In many occasions there are some descriptive terms for some tools without any diagrams or pictures explaining the tools or other things, and there a lot (a lot not all) of portrait images with no caption except of the photographer, frankly I didn't know what to study and understand precisely from these photos. There are other photos however with some explanations.
The book does explain the basics however, but you might have to cope with it and reading it slowly (might useful to keep some notes or stick-it notes to put some remarks). The book at the end includes some tips for the portrait photographer when it comes to attitude and relations with clients, but it's not a large portion of the book, only few pages.
After all, it is a good book and can be kept as a reference, but surely it can use more diagrams and less words.
There is a real problem in the world of photography references and technique guides - many books discuss too much information and therefore discuss no one topic thoroughly, and many photographers are privileged enough to right books because they have a strong portfolio but they are not good writers.
Rand and Meyer's "The Portrait" is a photography technique book worth buying because it is a book worth reading - twice. Twice, because it is so filled with information and because it is written with fairly precise language.
Although this is a technique book the language used in it is very thoughtful too, here is an example "Photography is a powerful language. However, the strength of the language has no meaning if you have nothing to say" (pg. 157). Now, that is a well known fact in professional portraiture but it is written fairly well. And again and again in this book well known facts among professional portrait photographers are explained here in a very clear manner.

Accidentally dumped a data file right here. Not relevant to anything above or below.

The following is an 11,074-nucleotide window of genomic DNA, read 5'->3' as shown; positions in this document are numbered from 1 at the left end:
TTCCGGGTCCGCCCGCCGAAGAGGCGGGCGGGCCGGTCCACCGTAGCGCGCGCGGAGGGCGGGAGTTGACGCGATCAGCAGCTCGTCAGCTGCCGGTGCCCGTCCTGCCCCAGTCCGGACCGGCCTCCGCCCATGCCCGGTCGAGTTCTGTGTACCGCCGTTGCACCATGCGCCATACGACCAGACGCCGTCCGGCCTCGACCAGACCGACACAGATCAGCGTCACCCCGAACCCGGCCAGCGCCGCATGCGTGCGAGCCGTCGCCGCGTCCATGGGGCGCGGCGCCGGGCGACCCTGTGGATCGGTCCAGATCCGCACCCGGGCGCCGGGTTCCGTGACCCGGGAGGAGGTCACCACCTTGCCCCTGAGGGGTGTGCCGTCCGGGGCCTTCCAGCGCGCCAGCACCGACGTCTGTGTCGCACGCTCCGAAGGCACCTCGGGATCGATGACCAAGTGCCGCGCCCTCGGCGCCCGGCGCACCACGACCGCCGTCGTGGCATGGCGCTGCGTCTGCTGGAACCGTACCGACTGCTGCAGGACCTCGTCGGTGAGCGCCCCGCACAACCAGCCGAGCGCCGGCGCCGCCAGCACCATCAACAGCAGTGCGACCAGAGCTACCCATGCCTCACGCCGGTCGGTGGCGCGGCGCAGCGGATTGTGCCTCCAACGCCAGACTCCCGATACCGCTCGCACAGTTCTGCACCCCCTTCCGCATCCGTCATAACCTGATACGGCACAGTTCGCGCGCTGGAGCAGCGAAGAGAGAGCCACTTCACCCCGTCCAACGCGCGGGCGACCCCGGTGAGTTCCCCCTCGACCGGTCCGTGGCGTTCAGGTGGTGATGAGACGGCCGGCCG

This book is tailored primarily toward digital photographers but Rand and Meyers go out of their way occasionally to discuss film (since much good work is still done with film).
Unlike most photography technique books, Rand and Meyer go out of their way to place these techniques in their historical context.
Most authors of photography technique books use only their own portfolio as examples in their books. But Rand and Meyers have gone out of their way to include famous photographs worth reviewing for inspiration (like the Marilyn Monroe images on pg. 16 or the profile of Twiggy by Douglas Kirkland on pg. 144).
Just as David duChemin'sWithin the Frame: The Journey of Photographic Vision is the best contemporary book on travel photography so too is Rand and Meyer's "The Portrait" the best contemporary book on portrait photography.
The book is well written and well organized. Technical information as well as the "soft skills" of portraiture are discussed at level accessible to all and are presented in logical fashion. Rand and Meyer introduce Light Dynamics, which includes both "the physical realities of light and its effects on the subject," to explain lighting in portraiture. In discussing posing--how photographers work with the subject--the authors address the aesthetic considerations used in creating a meaningful portrait.
Although described as a textbook, the book doesn't sound like textbook.
Finally, the richness and variety of images and how well those images complement the text is just an unexpected bonus.